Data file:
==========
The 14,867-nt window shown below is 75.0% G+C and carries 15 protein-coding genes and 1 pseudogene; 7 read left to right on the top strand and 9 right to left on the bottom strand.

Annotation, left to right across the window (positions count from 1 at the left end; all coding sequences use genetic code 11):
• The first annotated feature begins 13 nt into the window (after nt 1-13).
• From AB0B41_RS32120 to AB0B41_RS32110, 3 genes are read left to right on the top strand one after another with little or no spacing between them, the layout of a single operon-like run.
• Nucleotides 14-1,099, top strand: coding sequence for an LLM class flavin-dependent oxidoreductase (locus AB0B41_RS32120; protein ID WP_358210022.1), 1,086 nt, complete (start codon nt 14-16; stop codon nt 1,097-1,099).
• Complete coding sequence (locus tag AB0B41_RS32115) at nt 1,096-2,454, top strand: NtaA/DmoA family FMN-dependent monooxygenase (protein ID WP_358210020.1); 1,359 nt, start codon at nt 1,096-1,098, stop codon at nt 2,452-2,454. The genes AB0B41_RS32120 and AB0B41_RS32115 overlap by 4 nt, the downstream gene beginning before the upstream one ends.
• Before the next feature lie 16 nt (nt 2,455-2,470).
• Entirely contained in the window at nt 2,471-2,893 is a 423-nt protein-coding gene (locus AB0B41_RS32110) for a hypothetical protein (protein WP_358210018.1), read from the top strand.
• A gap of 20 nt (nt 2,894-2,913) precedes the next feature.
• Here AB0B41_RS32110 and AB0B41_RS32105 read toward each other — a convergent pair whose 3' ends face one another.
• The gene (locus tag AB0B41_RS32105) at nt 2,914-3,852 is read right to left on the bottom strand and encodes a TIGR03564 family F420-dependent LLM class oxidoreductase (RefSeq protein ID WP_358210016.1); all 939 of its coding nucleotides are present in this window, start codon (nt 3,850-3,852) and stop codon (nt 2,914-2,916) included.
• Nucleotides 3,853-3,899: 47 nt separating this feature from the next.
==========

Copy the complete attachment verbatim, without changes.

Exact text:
The 14,867-nt window shown below is 75.0% G+C and carries 15 protein-coding genes and 1 pseudogene; 7 read left to right on the top strand and 9 right to left on the bottom strand.

Annotation, left to right across the window (positions count from 1 at the left end; all coding sequences use genetic code 11):
• The first annotated feature begins 13 nt into the window (after nt 1-13).
• From AB0B41_RS32120 to AB0B41_RS32110, 3 genes are read left to right on the top strand one after another with little or no spacing between them, the layout of a single operon-like run.
• Nucleotides 14-1,099, top strand: coding sequence for an LLM class flavin-dependent oxidoreductase (locus AB0B41_RS32120; protein ID WP_358210022.1), 1,086 nt, complete (start codon nt 14-16; stop codon nt 1,097-1,099).
• Complete coding sequence (locus tag AB0B41_RS32115) at nt 1,096-2,454, top strand: NtaA/DmoA family FMN-dependent monooxygenase (protein ID WP_358210020.1); 1,359 nt, start codon at nt 1,096-1,098, stop codon at nt 2,452-2,454. The genes AB0B41_RS32120 and AB0B41_RS32115 overlap by 4 nt, the downstream gene beginning before the upstream one ends.
• Before the next feature lie 16 nt (nt 2,455-2,470).
• Entirely contained in the window at nt 2,471-2,893 is a 423-nt protein-coding gene (locus AB0B41_RS32110) for a hypothetical protein (protein WP_358210018.1), read from the top strand.
• A gap of 20 nt (nt 2,894-2,913) precedes the next feature.
• Here AB0B41_RS32110 and AB0B41_RS32105 read toward each other — a convergent pair whose 3' ends face one another.
• The gene (locus tag AB0B41_RS32105) at nt 2,914-3,852 is read right to left on the bottom strand and encodes a TIGR03564 family F420-dependent LLM class oxidoreductase (RefSeq protein ID WP_358210016.1); all 939 of its coding nucleotides are present in this window, start codon (nt 3,850-3,852) and stop codon (nt 2,914-2,916) included.
• Nucleotides 3,853-3,899: 47 nt separating this feature from the next.